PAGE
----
ISAKSSON, AXEL & KATHRYN
Written by Leonard Isaksson with the help of Sharon, LeRoy and Axel.
My dad, Axel, was the second child of Alfred and Esther Isaksson. He was born on April 28, 1920.
When he was a baby, his great grandfather, Axel Larson, for whom he was named after said, “This boy will do many things,” after he saw him. Perhaps Dad was as active as a baby as he has always been. His mom was a good cook using a pinch of this and a pinch of that. She baked a lot of bread, one of my Dad’s favorites to this day.
Kathryn Burnett was born on July 11, 1919 to Archie and Alma Burnett. She grew up on a dairy farm in Garden Valley township with her older sister Marie. They walked a mile to school in nearby North Branch, a one room schoolhouse where her mother taught. Kathryn graduated from Alma Center High School as a valedictorian of her class at the age of 16. She went to UW Eau Claire, then transferred to UW Madison where she excelled in Home Economics and Journalism. She worked at the REA News where she was women’s and children’s editor. She wrote many animal stories for children. She worked at the Farmer’s Union Herald. In World War II, she was a reporter at the Duluth News Tribune, covering the Superior beat. After the war, her position was given to a returning serviceman. She briefly worked at a camp near Rhinelander. She then worked as a Bayfield County 4-H agent from 1949 until 1952.
Mom loved to go dancing with her friend Harriet Sorvald and one night they came to Herbster gym for a dance. Since Dad was taking admission at the door, Harriet took the opportunity and introduced him to her friend. Axel asked Kathryn to go over to Cornucopia for coffee after the dance and they began to court. They were married in June of 1952 on Flag Day. In July, I was born. “Axel was flying,” Kathryn wrote. For the first six months, they lived in the little white house at the foot of Orchard Hill (now called Cemetery Road) where the road to the cemetery and Hwy. 13 meet. Dad said, “When the wind blew, the tablecloth would move,” with good ventilation. They lived in the Pike house for over a year and then with the help of Alfred Isaksson, Bill Beeksma and Alfred Korhonen, they built a new house. It was ready by the time my sister, Sharon, was born in October of 1955. Gail was born in 1965 when Mom was 46. The birth of both daughters was anticipated with great joy.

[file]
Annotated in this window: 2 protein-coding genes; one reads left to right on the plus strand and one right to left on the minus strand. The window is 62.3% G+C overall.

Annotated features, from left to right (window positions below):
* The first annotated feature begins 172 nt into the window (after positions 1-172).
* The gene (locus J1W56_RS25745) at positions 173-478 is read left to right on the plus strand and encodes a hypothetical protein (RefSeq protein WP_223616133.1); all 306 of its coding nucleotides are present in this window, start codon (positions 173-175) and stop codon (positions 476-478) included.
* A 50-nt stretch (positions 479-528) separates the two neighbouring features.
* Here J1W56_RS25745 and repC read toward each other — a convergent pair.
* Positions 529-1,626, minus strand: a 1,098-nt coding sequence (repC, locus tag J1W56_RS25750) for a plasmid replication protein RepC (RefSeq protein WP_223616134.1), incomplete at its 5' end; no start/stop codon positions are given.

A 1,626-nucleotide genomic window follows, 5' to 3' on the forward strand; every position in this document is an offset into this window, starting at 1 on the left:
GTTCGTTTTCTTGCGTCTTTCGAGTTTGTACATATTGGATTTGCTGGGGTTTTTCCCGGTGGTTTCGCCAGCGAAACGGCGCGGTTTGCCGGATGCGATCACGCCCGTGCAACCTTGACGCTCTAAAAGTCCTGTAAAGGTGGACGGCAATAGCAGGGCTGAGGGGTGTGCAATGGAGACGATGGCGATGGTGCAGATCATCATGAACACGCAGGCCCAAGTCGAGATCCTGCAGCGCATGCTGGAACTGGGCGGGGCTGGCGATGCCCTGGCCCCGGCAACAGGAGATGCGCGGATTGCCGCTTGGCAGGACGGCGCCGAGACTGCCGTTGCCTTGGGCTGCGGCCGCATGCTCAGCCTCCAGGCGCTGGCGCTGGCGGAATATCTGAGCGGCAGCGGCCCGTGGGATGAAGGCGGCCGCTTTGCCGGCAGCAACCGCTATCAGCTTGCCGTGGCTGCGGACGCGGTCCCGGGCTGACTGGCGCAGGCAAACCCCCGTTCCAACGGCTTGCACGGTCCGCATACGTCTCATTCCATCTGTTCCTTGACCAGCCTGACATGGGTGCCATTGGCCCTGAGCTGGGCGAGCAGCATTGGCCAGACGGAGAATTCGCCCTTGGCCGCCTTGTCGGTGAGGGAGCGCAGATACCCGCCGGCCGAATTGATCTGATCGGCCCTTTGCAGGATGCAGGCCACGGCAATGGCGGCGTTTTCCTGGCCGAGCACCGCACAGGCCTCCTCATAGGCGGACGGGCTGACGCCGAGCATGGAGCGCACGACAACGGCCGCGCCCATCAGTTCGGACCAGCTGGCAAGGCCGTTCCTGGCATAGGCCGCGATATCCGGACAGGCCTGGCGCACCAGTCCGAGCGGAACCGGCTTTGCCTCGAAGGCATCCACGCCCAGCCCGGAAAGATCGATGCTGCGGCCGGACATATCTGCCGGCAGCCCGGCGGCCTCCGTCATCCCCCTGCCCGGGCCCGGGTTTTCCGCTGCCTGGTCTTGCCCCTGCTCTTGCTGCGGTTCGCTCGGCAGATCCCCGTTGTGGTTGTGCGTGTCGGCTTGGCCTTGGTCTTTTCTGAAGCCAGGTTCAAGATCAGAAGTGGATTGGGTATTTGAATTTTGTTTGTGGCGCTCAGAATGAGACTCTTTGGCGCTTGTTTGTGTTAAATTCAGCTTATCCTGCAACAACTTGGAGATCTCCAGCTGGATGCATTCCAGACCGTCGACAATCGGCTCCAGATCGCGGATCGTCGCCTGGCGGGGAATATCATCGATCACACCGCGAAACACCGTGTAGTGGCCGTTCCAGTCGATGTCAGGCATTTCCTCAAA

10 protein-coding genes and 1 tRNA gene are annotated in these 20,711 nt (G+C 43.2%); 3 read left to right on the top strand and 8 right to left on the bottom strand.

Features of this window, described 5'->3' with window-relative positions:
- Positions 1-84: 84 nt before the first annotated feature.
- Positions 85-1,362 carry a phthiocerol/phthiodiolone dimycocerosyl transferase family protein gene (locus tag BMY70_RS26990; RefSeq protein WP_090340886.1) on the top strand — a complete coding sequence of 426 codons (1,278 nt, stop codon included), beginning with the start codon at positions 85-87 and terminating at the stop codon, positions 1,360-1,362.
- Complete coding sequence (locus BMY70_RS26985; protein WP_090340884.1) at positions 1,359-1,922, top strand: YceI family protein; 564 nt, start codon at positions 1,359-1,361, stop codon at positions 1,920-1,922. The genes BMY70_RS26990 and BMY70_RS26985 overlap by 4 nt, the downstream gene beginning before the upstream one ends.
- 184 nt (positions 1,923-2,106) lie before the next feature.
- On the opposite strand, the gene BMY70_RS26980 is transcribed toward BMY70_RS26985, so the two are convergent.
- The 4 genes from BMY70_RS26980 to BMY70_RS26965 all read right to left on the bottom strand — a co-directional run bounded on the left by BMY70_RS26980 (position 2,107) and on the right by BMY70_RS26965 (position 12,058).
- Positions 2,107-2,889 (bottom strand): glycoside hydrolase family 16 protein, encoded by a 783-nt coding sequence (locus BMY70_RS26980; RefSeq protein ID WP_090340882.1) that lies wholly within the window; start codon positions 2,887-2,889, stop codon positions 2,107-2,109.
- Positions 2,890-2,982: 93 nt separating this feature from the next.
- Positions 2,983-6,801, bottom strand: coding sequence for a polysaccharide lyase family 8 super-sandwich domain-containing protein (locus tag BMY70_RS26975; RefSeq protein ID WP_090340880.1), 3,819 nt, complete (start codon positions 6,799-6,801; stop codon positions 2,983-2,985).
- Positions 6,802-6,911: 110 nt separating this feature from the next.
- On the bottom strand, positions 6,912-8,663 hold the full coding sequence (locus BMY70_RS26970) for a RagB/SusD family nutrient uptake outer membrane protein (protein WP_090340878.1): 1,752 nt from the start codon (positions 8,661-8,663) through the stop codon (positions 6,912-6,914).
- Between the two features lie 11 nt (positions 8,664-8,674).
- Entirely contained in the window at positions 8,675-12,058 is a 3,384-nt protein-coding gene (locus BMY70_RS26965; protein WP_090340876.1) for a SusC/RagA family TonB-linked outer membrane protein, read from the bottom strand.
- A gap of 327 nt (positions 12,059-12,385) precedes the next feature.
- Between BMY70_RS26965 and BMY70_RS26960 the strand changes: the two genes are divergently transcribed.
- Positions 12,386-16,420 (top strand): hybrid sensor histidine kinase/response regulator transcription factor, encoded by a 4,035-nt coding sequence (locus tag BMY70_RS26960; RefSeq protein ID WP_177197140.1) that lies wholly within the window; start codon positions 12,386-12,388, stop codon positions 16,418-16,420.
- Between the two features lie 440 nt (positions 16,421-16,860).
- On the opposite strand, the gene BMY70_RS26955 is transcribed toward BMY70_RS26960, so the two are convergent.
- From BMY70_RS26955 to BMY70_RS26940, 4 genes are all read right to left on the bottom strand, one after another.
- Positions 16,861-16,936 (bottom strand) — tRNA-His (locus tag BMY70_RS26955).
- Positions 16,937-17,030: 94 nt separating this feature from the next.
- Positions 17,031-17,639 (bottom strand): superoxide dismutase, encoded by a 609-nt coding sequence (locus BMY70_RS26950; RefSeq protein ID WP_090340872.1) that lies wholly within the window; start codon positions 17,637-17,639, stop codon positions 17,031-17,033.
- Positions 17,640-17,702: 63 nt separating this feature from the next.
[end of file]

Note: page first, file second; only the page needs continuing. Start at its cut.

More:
In the summer, the family would pick all kinds of berries. They all loved them with ice cream and loved going on picnics.
Dad worked long hours in the logging and lumber business. He often was the one who turned cant hook as his father sawed while Albert and LeRoy piled lumber. There was a lot of bull work in the sawmill business in the earlier days, not having loaders at hand to move the logs along so easily. The chains for moving sawdust were not there. All was done by hand raking and moving it.
Mom organized and oversaw the Harvest Supper at the Herbster School for many years. People still remember the rolls she made. She also was the greeter and park attendant at the Herbster Campground for many years.
Dad had his own gravel truck in the 50’s and 60’s, his own business as well at the lumber company and owned his own gravel/sand pit. Albert had the adjoining property and the two shared this little business also. Many of the road projects nearby have sand and gravel from the pit for their base and topping.
Dad was good at driving trucks and equipment, like bulldozers. He was able to build good roads in the woods with good drainage. He ran loader truck for hauling pulp and logs for sawmills.
Mom delivered lumber with her two oldest children driving a small truck for many years.
Mom died in 1999, two weeks after her 80th birthday.